Chuck Close: I do believe that painting is the most magical of the mediums because it transcends its physical reality. You have colored dirt and you dip this stick with hairs glued on the end of it and rub it around in that colored dirt and smear it on some cloth that's wrapped around some wooden sticks, it makes space where there was no space and it can punch a hole in the wall. A painting can make you cry and you're just looking at colored dirt smeared on a flat surface.
Steve Paulson: It's Chuck Close: a painter famous for his huge canvases and his uncanny ability to portray his subjects with almost photographic realism. What may be most remarkable is that Close ever became a portrait painter, because he has a neurological condition that prevents him from recognizing people's faces. He's also partially paralyzed, having suffered a spinal artery collapse in 1988. Today Chuck Close is in his early 70s - still painting, with brushes strapped to his hand. And now the subject of a biography by his friend Christopher Finch. Close and Finch recently sat down with Steve Paulson to talk about Close's painting career, going back to his grad school days in the mid 60s when the talk among art critics was that painting was dead. Chuck Close.
Chuck Close: If u were stupid enough to be a painter, you wouldn't want to be a figurative painter. And then the stupidest thing of all to do would be to do portraits. Clemet Greenberg, the dominant critic at the time said, "There's only one thing that can't be done anymore and that's painting portrait." And I thought, "Oh, wow, if Clemet Greenberg says you can't make one, then that looks like a pretty good idea to me,â€ and I'm not gonna have a lot of competition, I'll have the whole area to myself. And it definitely did appeal to me to do something which was sort of perverse that was very surprising, don't you think Chris? When theâ€¦
Christopher Finch: Well, it certainly surprised me when I walked into your studio that first visit because there was a big self-portrait the one that's now in the walker, as a 21 or 28 foot nude.
Chuck Close: A 22.
Christopher Finch: Boy, did those surprise me, this was not what I was expecting to see and I think it surprised the entire art world. The people who were those paintings at the time seemed almost transgressive, as though Chuck had done something terrible.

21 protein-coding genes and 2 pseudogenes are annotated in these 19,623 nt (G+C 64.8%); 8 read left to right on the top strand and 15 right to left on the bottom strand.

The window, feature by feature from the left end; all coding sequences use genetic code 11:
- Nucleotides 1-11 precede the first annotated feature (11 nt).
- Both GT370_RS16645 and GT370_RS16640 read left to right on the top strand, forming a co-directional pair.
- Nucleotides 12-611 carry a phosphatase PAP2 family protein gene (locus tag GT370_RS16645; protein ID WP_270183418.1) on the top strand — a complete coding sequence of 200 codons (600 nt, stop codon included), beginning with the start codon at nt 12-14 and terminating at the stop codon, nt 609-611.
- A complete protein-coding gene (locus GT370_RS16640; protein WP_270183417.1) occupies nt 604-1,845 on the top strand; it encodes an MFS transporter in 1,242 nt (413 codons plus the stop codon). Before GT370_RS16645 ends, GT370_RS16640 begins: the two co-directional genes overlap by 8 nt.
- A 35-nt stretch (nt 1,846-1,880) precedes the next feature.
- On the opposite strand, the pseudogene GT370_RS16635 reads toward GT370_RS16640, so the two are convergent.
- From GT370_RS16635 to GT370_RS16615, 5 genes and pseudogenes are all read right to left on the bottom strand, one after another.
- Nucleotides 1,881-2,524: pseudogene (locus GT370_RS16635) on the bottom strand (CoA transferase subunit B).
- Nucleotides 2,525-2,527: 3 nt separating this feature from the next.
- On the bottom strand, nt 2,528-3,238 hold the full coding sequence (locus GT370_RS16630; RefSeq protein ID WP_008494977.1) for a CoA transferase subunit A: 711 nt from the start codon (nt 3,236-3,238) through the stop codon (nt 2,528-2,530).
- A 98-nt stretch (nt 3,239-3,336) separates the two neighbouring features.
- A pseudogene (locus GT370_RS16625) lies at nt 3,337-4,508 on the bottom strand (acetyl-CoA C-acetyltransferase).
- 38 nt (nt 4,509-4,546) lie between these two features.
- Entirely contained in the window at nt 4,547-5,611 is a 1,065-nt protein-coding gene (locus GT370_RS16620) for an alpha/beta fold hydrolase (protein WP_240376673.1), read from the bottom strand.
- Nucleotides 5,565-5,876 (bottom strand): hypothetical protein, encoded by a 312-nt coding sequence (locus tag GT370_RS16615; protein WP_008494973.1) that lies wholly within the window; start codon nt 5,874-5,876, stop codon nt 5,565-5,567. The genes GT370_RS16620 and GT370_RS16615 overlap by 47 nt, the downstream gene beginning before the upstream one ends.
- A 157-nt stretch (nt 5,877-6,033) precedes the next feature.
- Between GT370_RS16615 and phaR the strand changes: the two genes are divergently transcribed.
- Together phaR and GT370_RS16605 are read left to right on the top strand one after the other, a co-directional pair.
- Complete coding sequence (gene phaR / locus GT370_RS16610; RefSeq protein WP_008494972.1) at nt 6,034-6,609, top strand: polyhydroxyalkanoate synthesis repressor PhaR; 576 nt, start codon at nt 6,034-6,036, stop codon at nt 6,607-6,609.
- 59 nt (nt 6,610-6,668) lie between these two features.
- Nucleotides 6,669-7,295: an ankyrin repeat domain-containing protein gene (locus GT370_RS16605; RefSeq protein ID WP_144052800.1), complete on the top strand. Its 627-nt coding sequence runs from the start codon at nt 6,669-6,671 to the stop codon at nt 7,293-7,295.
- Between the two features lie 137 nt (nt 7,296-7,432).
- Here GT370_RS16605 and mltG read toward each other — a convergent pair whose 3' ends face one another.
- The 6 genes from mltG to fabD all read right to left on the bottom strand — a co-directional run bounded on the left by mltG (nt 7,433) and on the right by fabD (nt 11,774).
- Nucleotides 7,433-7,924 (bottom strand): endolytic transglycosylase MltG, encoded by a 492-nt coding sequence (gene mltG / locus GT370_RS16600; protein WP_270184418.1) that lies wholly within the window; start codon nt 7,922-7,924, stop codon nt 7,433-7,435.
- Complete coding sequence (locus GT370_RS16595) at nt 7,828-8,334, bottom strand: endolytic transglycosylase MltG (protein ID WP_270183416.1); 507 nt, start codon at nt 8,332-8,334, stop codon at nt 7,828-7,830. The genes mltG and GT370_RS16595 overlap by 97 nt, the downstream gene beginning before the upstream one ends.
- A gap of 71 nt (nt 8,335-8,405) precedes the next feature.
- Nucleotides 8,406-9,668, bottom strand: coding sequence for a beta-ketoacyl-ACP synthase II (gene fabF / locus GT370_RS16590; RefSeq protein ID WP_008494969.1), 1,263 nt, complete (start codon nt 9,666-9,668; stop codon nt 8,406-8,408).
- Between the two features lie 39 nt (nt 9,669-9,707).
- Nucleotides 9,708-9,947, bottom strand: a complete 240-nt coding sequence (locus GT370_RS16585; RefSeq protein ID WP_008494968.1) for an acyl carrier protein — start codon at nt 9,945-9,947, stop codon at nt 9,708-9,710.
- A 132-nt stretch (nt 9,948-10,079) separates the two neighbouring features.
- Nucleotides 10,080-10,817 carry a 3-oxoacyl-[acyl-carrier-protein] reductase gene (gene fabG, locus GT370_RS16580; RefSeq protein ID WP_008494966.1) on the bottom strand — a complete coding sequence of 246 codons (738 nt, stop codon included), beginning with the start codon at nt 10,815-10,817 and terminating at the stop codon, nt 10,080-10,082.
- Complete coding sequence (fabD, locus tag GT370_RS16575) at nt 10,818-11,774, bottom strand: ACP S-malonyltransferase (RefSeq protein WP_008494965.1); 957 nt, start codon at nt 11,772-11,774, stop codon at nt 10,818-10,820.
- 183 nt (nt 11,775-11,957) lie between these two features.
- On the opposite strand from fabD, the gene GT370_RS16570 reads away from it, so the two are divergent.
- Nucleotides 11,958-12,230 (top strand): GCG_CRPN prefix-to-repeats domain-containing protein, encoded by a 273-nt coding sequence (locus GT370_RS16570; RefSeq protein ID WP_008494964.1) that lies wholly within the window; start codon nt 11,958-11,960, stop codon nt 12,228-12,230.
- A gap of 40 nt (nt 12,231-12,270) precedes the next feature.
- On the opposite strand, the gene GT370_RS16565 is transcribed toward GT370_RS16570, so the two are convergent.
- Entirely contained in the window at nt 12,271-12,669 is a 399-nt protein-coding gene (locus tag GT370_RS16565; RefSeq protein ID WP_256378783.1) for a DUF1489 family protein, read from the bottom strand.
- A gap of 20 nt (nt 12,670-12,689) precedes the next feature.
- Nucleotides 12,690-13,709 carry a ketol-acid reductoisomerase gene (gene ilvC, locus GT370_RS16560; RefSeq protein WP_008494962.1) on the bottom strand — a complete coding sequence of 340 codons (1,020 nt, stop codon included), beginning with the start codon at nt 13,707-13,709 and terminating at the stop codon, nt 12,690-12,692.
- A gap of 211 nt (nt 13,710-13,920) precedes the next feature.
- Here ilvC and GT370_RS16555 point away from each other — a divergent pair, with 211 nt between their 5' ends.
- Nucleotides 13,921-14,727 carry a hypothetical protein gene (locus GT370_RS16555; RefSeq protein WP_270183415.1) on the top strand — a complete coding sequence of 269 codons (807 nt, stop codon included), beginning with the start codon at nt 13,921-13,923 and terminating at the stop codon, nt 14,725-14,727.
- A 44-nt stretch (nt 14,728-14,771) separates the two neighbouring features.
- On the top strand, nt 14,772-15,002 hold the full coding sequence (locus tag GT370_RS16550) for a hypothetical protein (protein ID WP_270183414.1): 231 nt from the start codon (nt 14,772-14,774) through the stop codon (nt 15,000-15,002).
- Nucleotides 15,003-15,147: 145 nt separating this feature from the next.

Steve Paulson: And to some degree I think that they still do look transgressive and yet, if we talk about representational art and painting the human body, the human face - that's as old as it gets in painting isn't it?
Christopher Finch: Well it is, but the scale was different, nobody ever painted anything that large to be seen from close too.
Chuck Close: The thing that I think made it perhaps so shocking was that you weren't sure whether they were photographs, whether they were handmade, so you had to go up and look at them. And it was a <undecipherable> view. I mean, you don't see big images of movie stars or something that haven't been, you know, corrected within an inch of their lives and all the zits and crow’s feet, and everything erased.
Steve Paulson: So size has always mattered to you. The fact that you're painting on such an enormous scale is it just because, I don't know, it hits you over the head?
Chuck Close: I always said, the bigger they are, the longer they take to walk by and therefore the harder they are to ignore. But I always like extremes - make little tiny things or really big. You know, the thing that I hated was practicality. You know when I was teaching at the university, everyone made art, we called it station wagon art. They didn't make anything too big because it wouldn't fit in their station wagon. That kind of practicality begins to make for a numbing sameness in all the work. And really scale is a lot about the way we experience something: if we can't see it readily as a whole, you're forced to scan it and move your eyes dart across it and move around it. You know, I wanted to knock people's socks off. I didn't care if they loved them or if they hated them, but I didn't want them to leave the exhibition saying "Oh, was there a Chuck Close in that show?" Youâ€™re damn well going know there was one there and then you can decide whether you like it or not.
Steve Paulson: Now you have a really interesting way of creating a painting, very elaborate from what I've read. Almost all of your work uses a grid as the underlying structure as you're creating the image, you start by taking a photograph and then you turn that photograph into a painting. Can you explain this process?
Chuck Close: Yeah, but first maybe why the photograph and that comes from the fact that my learning disabilities, which are ordinarily considered to be problems just to be overcome, really drove me to do what I'm doing today and one of them is face blindness or as Chris will tell you.
Christopher Finch: Prosopagnosia
Chuck Close: Which is an inability to recognize faces.
Steve Paulson: This is actually a neurological condition you have, you cannot recognize faces, which is fascinating when you think that what you do is paint human faces.
Chuck Close: But when I flatten them out, I have near photographic memory for anything this flat. So, it makes perfect sense that I work from a flat subject, that is a photograph, rather than painting from a live human being.
Steve Paulson: Well can you explain how you use your system of grids? I mean, how you work on a tiny little piece of the painting and then you move on to the next piece? How do you go about doing that?
Chuck Close: Well, another part of my learning disability is that I'm overwhelmed by the whole, so breaking it down into lots of little pieces. As I am so plagued with indecision, I can't order in a restaurant and then I always wish I ordered what you ordered, but when I break things down into small enough bite sized chunks, I'm able to make decisions. So, once I've got it broken down into a grid, I have a choice as to what systems I'm going to use. Now I might ink up my fingers and put fingerprints in those grids, or I might take wet pulp and push that into the squares or do diagonal lines or scribble in each square or paint 5 or 6 or 7 colors as sort of donut shapes or lozenge shapes or hot dog shapes. I know where I'm going, I don't know how I'm going to go there.